When you’re shopping around for credit, you’ll probably notice you’re always shown the advertised or ‘representative’ APR (annual percentage rate). But have you ever wondered why you can’t just be told what APR you’ll be offered before you apply?
If you’re thinking of applying for credit, the APR - or interest rate — is probably one of the first things you'll look at. Interest is the price of credit. So it makes sense to look for a product with the lowest APR possible.
But why is the advertised APR usually called 'representative' or 'typical'? How is this different from the real (‘guaranteed’) APR? And, more importantly, does this mean the real APR will be higher than the advertised rate?
Research from Shawbrook Bank found that the gap between the APRs lenders are advertising and the APRs people are getting is expanding. And 83% of the people they surveyed expected to be offered the representative APR when making their application, so it's clear there's a lot of confusion around the difference. To make things more transparent for you, we're diving into the differences between representative and real APRs, and how you can make sure you're getting the best deal.
Firstly, what is an APR?
APR stands for Annual Percentage Rate. It consists of:
the percentage rate of interest you have to pay each year
any other upfront charges due to your lender during that year
Put simply, the APR is the overall cost of your loan.
Here's an example:
Let’s say you borrowed £2,000 at 10% APR for 5 years. If during the first year you don’t pay anything back, at the end of the first year, you’d owe your lender £2,200 — the £2,000 you borrowed and £200 in interest.
Of course, lenders usually require regular monthly repayments. Which means you’ll pay slightly less than the £200 in our example. Nonetheless, the APR has a big influence on how much you’ll have to pay back overall.
Why is the advertised APR only “representative” or “typical”?
The Financial Conduct Authority (FCA) requires all lenders to display a product’s APR on adverts and other marketing materials. The reason is simple: it makes it easier for customers to compare products on a like-for-like basis.
However, lenders don’t tend to display the actual APR you’ll get offered, because it depends on your individual circumstances. And without any information about your credit history or financial situation, it’s hard to work out an accurate rate upfront.
So, lenders use an average rate: the “representative” or “typical” APR.
How is a representative APR worked out?
The FCA has very specific (and rather complicated) rules on calculating representative APRs. But here’s the bottom line: lenders can only advertise an APR as “representative” or “typical” if 51% of their customers get that rate or lower. This means lenders can't advertise interest rates that barely anyone can get.
If you’re not in the 51% of customers who get offered this rate, it’s a little unclear how exactly your APR will be worked out, and how much higher it might be than the advertised rate.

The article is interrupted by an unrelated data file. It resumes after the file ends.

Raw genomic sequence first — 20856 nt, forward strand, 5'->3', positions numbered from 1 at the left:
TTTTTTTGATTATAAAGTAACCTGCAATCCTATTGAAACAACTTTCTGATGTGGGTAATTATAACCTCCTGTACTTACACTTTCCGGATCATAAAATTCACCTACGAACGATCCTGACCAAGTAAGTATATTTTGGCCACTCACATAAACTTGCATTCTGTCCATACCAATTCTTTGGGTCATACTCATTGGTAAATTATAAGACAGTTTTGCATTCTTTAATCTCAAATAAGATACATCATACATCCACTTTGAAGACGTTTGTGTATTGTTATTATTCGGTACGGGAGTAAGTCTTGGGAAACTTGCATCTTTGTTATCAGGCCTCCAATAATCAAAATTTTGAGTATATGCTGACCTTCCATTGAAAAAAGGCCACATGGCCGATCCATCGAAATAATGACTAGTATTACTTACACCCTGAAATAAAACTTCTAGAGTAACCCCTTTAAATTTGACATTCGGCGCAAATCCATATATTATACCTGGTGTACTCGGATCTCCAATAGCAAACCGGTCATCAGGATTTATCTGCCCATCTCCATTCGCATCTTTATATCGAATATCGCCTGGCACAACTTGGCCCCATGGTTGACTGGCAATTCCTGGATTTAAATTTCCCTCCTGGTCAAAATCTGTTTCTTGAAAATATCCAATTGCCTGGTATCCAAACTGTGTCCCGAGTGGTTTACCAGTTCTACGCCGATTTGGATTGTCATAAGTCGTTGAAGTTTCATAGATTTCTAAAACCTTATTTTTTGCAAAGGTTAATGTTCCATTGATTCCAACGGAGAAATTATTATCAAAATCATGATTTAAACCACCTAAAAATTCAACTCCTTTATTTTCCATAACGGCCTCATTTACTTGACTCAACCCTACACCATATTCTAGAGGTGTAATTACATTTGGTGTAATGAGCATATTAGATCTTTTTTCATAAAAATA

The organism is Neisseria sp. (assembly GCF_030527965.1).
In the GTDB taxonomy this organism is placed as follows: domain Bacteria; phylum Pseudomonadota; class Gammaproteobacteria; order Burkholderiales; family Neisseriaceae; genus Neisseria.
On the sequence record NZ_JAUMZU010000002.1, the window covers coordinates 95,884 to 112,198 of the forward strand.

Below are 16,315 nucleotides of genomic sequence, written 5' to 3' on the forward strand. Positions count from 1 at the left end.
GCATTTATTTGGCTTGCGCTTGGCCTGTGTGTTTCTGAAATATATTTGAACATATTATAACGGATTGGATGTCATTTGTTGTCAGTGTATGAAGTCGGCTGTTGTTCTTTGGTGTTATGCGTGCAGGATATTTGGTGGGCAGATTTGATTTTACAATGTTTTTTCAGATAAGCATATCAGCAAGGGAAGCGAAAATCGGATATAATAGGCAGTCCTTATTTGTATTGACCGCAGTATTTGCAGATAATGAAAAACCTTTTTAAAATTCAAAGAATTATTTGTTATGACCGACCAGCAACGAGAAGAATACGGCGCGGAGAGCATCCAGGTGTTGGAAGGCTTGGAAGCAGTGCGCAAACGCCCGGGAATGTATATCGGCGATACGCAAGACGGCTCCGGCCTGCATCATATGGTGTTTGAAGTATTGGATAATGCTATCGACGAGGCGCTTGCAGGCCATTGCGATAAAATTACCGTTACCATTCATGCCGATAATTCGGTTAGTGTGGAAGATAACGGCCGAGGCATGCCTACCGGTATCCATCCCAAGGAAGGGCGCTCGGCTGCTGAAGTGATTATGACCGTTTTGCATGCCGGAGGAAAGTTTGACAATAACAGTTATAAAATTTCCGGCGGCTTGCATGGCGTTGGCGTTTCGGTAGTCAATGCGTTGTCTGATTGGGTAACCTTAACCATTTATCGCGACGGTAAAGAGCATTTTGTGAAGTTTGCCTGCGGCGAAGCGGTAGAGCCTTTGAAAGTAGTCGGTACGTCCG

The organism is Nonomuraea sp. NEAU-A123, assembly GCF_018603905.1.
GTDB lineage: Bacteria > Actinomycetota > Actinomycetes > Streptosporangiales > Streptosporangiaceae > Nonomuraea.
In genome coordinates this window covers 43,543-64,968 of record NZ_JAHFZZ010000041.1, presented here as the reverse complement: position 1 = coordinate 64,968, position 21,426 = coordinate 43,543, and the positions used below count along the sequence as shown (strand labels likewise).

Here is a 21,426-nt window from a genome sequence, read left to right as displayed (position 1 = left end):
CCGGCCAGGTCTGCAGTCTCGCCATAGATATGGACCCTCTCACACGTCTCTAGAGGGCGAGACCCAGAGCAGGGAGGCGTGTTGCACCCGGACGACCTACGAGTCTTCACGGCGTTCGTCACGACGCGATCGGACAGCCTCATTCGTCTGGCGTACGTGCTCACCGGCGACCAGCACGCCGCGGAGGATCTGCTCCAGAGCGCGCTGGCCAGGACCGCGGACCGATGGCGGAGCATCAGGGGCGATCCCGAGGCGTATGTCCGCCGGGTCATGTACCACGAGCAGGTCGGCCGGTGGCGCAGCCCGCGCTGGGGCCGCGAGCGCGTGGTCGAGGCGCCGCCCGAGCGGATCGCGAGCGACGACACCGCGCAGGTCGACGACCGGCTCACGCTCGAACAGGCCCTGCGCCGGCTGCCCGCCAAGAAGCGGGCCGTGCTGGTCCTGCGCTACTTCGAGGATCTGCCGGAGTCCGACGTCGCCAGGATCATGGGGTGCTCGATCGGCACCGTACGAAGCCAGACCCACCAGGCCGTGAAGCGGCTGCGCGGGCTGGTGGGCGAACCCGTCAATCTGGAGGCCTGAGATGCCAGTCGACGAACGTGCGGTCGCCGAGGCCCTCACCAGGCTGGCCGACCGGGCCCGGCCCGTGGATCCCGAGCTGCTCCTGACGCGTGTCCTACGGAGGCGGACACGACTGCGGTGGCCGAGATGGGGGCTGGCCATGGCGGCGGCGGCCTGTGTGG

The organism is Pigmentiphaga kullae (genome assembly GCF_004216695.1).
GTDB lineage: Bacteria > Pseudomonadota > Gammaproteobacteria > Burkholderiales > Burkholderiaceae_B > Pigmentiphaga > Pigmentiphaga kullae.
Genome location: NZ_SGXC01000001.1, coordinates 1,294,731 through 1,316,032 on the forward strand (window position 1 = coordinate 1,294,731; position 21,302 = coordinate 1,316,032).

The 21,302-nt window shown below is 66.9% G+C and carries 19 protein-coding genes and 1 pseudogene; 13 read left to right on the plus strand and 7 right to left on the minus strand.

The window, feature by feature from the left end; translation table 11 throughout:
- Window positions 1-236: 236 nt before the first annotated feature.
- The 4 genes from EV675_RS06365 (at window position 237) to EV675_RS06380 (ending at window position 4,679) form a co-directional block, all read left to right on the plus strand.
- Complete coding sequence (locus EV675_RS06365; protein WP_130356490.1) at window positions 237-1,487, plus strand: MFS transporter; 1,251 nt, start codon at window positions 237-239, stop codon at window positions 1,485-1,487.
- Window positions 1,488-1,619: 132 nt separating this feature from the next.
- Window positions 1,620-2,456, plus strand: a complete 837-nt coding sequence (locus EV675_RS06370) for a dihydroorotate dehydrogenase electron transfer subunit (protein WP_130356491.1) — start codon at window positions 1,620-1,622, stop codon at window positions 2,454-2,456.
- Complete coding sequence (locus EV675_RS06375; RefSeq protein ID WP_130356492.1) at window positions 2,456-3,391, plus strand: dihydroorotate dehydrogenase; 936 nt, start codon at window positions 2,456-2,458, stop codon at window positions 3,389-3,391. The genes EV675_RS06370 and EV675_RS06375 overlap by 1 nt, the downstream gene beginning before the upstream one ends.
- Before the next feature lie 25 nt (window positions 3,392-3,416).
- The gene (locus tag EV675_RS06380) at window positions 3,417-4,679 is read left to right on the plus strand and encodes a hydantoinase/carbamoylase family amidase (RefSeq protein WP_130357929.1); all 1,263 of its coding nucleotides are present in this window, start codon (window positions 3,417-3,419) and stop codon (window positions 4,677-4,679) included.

What’s 'real' APR?
The ‘real’ APR is the interest rate you will actually have to pay - rather than just the advertised or representative rate. This is calculated by the lender, based on how ‘risky’ a borrower they think you might be. They make this decision based on a range of information including the following:
- your current financial situation
- your credit history
- any past dealings you’ve had with the lender
The better your credit score and credit history looks, the more stable you appear to a lender. This means it's more likely you’ll be viewed as ‘low risk’ and therefore accepted for credit for the lowest APR.
What's the difference in cost?
Our team decided to delve into some of our data to see what APR users are being advertised compared to the APR they're actually getting.
Let's say you're looking to take out a £5,000 loan over 36 months. We found that users with a credit score of less than 250 were, on average, offered a representative APR of 49%. But the APR they actually received was 63%, which meant they'd end up repaying an extra £1,554.65 on top of their loan.
In contrast, for the same loan and term, users with a score of between 550 and 700 were offered a representative APR of 12%. On average, the APR they ended up with was 14%. They would then have to repay an extra £192.90 on top of the £5,000 loan.
So not only does your credit score affect the APR you'll get, but the difference between the advertised and real APR could end up costing you a small fortune.
But what can you do if you want to know exactly what you’ll pay before you apply?
See your real APR with ClearScore
Applying for credit can be a bit of a catch 22. Usually, you won’t know the ‘real’ APR until after you’ve made a full credit application. And since making multiple applications for credit can harm your credit score, it leaves many of us wondering what to do.
To try and solve this for users, ClearScore has partnered with several credit providers to show your real APR before you apply. This appears next to products listed on the ‘Offers’ section of your ClearScore with the label 'guaranteed rate'.
We’re able to work with lenders to do this because we use ‘soft searches’ to match financial products to your credit profile.
At the moment, not all of the lenders we partner with are able to show your real APR. So we tend to order your products to show ones with your real APR - or “guaranteed rate” – first, because what you see is what you’ll get. (Unless we think they’ll actually work out much more expensive for you overall, compared to a product with a lower, but only representative, rate).
If you're looking for a loan, why not check your ClearScore offers and see how much you could save with a guaranteed rate?